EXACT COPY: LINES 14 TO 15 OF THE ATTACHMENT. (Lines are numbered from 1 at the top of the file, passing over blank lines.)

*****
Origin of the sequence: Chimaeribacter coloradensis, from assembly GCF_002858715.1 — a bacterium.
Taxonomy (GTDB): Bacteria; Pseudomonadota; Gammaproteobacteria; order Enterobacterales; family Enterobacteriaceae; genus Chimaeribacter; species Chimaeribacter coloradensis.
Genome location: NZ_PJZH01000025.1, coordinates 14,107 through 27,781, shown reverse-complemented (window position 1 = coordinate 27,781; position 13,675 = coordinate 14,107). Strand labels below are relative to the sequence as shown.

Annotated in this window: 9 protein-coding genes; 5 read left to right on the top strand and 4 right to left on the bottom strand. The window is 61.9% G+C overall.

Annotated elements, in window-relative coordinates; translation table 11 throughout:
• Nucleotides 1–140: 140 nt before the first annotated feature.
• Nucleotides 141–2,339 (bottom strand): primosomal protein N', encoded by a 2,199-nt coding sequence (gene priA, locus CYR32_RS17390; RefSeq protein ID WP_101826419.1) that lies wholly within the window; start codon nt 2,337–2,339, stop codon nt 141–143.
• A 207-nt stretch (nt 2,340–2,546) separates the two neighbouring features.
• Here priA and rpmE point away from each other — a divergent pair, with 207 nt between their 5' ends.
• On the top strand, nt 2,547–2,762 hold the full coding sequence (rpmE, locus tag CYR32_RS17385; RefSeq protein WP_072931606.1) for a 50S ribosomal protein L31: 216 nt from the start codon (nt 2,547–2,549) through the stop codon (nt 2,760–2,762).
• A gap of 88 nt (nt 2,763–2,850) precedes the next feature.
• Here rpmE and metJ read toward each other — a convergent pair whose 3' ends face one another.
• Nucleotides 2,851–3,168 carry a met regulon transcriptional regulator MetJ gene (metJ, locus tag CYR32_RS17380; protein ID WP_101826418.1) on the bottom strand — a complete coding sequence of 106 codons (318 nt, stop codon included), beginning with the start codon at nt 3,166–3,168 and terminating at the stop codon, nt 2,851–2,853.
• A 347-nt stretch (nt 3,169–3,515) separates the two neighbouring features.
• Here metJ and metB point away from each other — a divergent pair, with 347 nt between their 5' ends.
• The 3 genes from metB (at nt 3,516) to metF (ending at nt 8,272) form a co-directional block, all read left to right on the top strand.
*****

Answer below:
• A 347-nt stretch (nt 3,169–3,515) separates the two neighbouring features.
• Here metJ and metB point away from each other — a divergent pair, with 347 nt between their 5' ends.